Since your puppy will not be fully vaccinated when you start socializing them you do need to give some thought as to where you take them. A well-managed puppy kindergarten class or daycare, where they check vaccination records, supervise the puppies, choose appropriate playmates, and have established cleaning protocols represent safe choices. Places where the health status of animals is not regularly checked and large numbers of dogs congregate (i.e. dog parks) should be avoided.

You have a short period of time to socialize your puppy; between 8 and 16 weeks of age, but rushing and not planning this process can be counterproductive. We recommend that you don’t just depend on socialization happening but that you plan and setup specific socialization events. You need to make sure that each event will be a positive and rewarding experience for your puppy. For example, if you are introducing your puppy to children for the first time, start with older children and with just one at a time. Then proceed to two at a time, then younger children, etc. The key is to go slow because if you overwhelm the puppy with too many people or too many new things at once, you may create a fear.

The late Dr. Sophia Yin wanted to make sure that both dog people and non-dog people understand how to greet a dog and how not to greet a dog as well as to be able to recognize the signs of fear in a dog. These are things you need to understand before you start socializing your puppy. Dr. Yin developed two great handouts on this subject, which we provide in our classes or which you can download at the links below.

How to correctly greet a dog – http://www.greenacreskennel.com/blog/2016/04/04/canine-body-language-how-to-greet-a-dog-and-what-to-avoid-dr-sophia-yin/

The body language of fear in dogs – http://www.greenacreskennel.com/blog/2016/04/04/body-language-of-fear-in-dogs-dr-sophia-yin/

When introducing your puppy to new situations, allow him to investigate and observe at his own pace. It is imperative that you watch him and gauge how he is feeling. If your puppy shows fear, take a mental snapshot of the situation so that you can devise a plan and work on it. Do NOT force a fearful puppy to confront its fears, as this will just make a bad situation worse. Your best option in this situation is to attempt to make light of what is occurring by having a happy voice and trying to jolly your pup a bit. When your dog relaxes, give a treat and leave.

When you take your puppy on outings take treats along. Reward him for not

Tikken and Sophie Playing as Pups
Tikken and Sophie Playing as Pups

jumping and practice your sits. Make every place you go a positive experience and reward the puppy with a treat for each and every positive interaction. Places you can go: stores, sidewalks in front of shopping centers, parking lots, banks, post offices, the groomers and your veterinarian. While you will eventually want to expose your puppy to places like playgrounds and parades, you will need to do much work beforehand.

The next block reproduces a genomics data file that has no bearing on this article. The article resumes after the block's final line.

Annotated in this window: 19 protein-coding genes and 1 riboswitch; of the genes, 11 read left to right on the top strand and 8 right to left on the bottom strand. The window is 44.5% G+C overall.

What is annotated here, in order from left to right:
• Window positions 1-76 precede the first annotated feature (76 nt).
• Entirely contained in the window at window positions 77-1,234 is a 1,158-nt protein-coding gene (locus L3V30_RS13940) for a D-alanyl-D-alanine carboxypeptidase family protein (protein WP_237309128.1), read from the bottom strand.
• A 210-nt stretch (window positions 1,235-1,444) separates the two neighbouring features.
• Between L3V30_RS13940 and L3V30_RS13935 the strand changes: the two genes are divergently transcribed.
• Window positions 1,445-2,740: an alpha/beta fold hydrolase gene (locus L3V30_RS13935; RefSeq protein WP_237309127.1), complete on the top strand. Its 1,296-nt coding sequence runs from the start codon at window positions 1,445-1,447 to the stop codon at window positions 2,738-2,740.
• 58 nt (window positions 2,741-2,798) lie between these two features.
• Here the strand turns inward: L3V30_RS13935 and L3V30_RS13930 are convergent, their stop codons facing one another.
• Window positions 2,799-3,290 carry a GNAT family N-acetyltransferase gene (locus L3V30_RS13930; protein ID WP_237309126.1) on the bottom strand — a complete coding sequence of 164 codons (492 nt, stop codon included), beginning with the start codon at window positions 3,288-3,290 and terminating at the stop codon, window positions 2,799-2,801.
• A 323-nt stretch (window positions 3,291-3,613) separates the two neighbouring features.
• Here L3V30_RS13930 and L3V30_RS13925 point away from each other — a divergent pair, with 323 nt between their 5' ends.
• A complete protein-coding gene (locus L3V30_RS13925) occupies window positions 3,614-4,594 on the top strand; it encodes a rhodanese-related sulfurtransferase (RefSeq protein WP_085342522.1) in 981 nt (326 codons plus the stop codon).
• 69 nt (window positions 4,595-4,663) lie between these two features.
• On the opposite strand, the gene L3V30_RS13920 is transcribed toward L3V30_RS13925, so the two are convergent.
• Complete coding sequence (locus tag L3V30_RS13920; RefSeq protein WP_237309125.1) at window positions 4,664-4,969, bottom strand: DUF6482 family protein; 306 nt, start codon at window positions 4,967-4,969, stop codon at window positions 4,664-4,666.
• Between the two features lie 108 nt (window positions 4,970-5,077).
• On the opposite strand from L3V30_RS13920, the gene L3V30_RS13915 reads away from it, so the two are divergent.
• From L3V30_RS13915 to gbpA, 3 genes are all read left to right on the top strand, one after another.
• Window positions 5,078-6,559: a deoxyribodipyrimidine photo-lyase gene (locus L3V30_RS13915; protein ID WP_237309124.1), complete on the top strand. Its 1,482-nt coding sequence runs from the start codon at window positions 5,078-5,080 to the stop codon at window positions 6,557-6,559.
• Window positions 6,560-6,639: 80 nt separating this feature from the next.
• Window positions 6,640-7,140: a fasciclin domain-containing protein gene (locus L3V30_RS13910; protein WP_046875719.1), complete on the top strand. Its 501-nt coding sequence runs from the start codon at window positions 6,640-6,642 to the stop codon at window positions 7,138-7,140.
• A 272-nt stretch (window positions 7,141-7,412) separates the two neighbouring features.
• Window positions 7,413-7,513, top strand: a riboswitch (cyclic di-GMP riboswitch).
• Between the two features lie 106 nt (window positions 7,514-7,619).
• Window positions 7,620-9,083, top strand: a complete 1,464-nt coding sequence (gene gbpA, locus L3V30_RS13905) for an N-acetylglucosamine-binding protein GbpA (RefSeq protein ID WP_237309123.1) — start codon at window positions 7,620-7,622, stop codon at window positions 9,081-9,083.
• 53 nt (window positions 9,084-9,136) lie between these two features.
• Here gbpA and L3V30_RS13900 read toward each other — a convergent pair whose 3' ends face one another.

Expose your puppy to different types and sizes of vehicles. Make sure they become familiar with well-behaved children as well as the elderly. Exposure to other types of animals such as cats and birds is also beneficial. Walking up and down stairs and on different types of surfaces is also part of the socialization process.

Remember to address seasonal items. A puppy born in the summer will not normally be exposed to winter clothing, snow shovels, skis and other seasonal items during the critical socialization period. I know of a summer puppy that was terrified of people the first time he saw them all bundled up in winter coats. Likewise a puppy born in the winter may not have an opportunity to be exposed to swimming unless you devise a way to make that happen.

In addition to taking your puppy places, consider having a puppy party. Invite a group of friends over to meet and help train your puppy. What better way to work on NOT jumping and sitting to meet a stranger. Just make sure everyone knows the rules beforehand.

It is very useful to take your puppy to your veterinarian and groomer for some positive visits. Just stop in to say “hi” or to get weighed. Bring a treat along and have one or more of the staff treat your puppy. Next time they go to these places they will be happy to do so.

Happy Real Life Example:

Xena, a cocker spaniel puppy had her very first experience at the groomer’s when she was 9 weeks old. She had previously been to the facility two times to just meet the employees and to receive some tasty treats. At Xena’s first official grooming visit, she went in and stood on the grooming table, was combed a bit, had a bath and then she went home. One week later she returned and stood on the table again and had the clippers held up to her so that she could hear them “buzz”. After investigating the clippers they were placed on Xena’s back so that she could feel the vibration, and then she went home. The following week she returned once again and stood on the table and had her back and head clipped, as well as her feet trimmed, then she went home. The fourth week Xena was enthusiastic about coming into the groomer’s and was able to have her first complete grooming. By breaking up the process, this puppy never had the opportunity to become overwhelmed and frightened.

What did Xena learn?

  • That the groomer’s is not a scary place.
  • That her guardian always returns for her.
  • That being handled by a virtual stranger is an okay thing.
  • How to be groomed.

 

To this day, Xena is a model groomer, who willingly stands on the table and is easily handled. She does not become at all stressed out when she is dropped off, rather Xena loves to come and be doted on.

Not So Happy Real Life Example

Gina, a 12-week-old Australian Shepherd puppy, a bit on the shy and timid side, was badly frightened when an adult male she had never met jumped out from behind a door and startled her.

What did Gina learn?

  • That people, men in particular, are very scary.